(c) This order is not intended to, and does not, create any right or benefit, substantive or procedural, enforceable at law or in equity by any party against the United States, its departments, agencies, or entities, its officers, employees, or agents, or any other person.
DONALD J. TRUMP
THE WHITE HOUSE,
October 20, 2017.
The order affects §688 and §690 of U.S. Code Title 10, laws which, respectively, describe which retired servicemen and women could be recalled and the number of personnel that could be recalled under varying circumstances. A 20 October 2017 USA Today article seems to reveal how those figures and specifics may have become attached to the rumor, with a statement from a Pentagon spokesman that we have not confirmed independently:
President Trump signed an executive order Friday allowing the Air Force to recall as many as 1,000 retired pilots to active duty to address a shortage in combat fliers, the White House and Pentagon announced.
By law, only 25 retired officers can be brought back to serve in any one branch. Trump’s order removes those caps by expanding a state of national emergency declared by President George W. Bush after 9/11, signaling what could be a significant escalation in the 16-year-old global war on terror.
“We anticipate that the Secretary of Defense will delegate the authority to the Secretary of the Air Force to recall up to 1,000 retired pilots for up to three years,” Navy Cdr. Gary Ross, a Pentagon spokesman, said in a statement.
But the executive order itself is not specific to the Air Force, and could conceivably be used in the future to call up more officers and in other branches.
The Air Force needs about 1,500 pilots more than it has. Bonus programs and other incentives have not made up the shortfall.
We were unable to locate a standalone statement made by Navy Cdr. Gary Ross. The Hill erroneously reported that it was provided to CNBC on 21 October 2017, but the first iteration we could locate appeared in the above-quoted USA Today item. It was unclear whether the statement was reported in full or truncated.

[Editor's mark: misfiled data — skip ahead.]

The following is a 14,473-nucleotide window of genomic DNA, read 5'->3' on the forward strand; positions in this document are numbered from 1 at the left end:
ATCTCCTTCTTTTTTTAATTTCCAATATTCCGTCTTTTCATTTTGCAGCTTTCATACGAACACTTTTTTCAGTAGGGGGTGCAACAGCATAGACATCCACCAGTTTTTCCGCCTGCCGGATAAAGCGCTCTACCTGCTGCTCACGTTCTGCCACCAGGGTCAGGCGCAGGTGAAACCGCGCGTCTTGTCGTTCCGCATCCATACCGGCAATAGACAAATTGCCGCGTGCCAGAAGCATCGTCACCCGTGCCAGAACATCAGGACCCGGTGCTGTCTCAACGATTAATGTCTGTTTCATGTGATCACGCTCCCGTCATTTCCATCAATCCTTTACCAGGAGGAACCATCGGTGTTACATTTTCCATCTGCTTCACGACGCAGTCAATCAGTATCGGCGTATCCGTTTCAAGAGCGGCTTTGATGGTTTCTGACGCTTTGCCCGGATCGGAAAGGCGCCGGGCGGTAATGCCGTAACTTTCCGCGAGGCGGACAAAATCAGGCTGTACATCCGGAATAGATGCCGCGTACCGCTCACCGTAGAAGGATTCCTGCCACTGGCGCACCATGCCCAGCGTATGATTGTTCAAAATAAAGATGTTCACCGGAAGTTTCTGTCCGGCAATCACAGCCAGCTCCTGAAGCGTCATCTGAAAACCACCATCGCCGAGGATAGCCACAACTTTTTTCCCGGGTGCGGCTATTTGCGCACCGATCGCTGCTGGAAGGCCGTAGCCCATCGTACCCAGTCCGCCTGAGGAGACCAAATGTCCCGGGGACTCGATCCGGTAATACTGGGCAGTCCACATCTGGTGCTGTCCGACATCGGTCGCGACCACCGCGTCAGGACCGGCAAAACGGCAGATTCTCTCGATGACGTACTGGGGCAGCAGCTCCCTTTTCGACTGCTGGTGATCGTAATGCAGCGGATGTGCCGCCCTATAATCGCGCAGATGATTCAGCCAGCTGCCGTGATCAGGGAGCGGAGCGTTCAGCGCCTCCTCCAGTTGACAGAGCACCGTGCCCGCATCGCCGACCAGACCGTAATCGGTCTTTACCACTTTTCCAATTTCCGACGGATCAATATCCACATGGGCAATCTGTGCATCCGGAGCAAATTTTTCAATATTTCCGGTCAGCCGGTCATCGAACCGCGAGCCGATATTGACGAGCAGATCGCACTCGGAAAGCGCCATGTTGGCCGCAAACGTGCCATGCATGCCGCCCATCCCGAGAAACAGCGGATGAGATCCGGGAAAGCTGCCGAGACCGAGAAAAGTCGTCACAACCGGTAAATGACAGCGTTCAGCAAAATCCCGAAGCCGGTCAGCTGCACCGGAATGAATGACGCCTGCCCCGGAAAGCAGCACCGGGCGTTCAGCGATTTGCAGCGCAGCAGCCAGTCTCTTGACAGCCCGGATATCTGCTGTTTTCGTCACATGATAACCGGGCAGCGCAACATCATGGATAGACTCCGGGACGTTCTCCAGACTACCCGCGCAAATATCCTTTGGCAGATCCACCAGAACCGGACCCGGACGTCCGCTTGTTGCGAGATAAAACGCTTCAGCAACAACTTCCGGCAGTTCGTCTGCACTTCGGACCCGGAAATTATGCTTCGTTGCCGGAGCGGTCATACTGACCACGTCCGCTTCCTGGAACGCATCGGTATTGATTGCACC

However on 22 October 2017, Air Force spokeswoman Ann Stefanek denied any plans to exercise the authority granted by the order:
The Air Force says it doesn’t plan to use new authority granted by an amended executive order to recall retired pilots to correct an ongoing personnel shortage.
“The Air Force does not currently intend to recall retired pilots to address the pilot shortage,” Air Force spokeswoman Ann Stefanek said on Sunday. “We appreciate the authorities and flexibility delegated to us.”
… A Pentagon spokesman said on Friday that Defense Secretary Jim Mattis requested the move. Mattis was expected to delegate to the Air Force secretary the authority to recall up to 1,000 retired pilots for up to three years.
Although outlets widely reported that President Trump amended EO 13223, resulting in the immediate recall of a thousand retired Air Force pilots, nearly all of the claim was based on conjecture. Initial reporting about both the order and a shortfall of Air Force pilots led to speculation that those vacancies would be filled immediately following the amendment, but on 22 October 2017 an Air Force spokesperson stated it had no plans to recall any retired personnel.
Further rumors that the Air Force had rejected and was refusing to comply with terms of the executive order appeared to stem from a similar misunderstanding of one of the subsequent clarifications:
Brig. Gen. Mike Koscheski, director of the service’s newly minted Aircrew Crisis Task Force, told reporters on Monday the order’s “big thing” is letting USAF bring back more pilots and for a longer period of time.
“We are an all volunteer force, that is the focus,” he said, adding the service is “not going to force” pilots to come back.
Specifically, what Trump’s order did was up the limit of retirees allowed to serve in Active Duty. As it stood, that limit meant no more than 25 retired pilots would be able to return. That number factored into a program the service stood up months ago. Air Force Secretary Heather Wilson announced in late September that the Air Force would be going after retired pilots for voluntary return to staff positions. The service soon after elaborated on the measure, limiting itself to 25 pilots with tour lengths limited to 12 months, which was the legal limit at the time. Now, that cap is undone and the tour length increases to three years.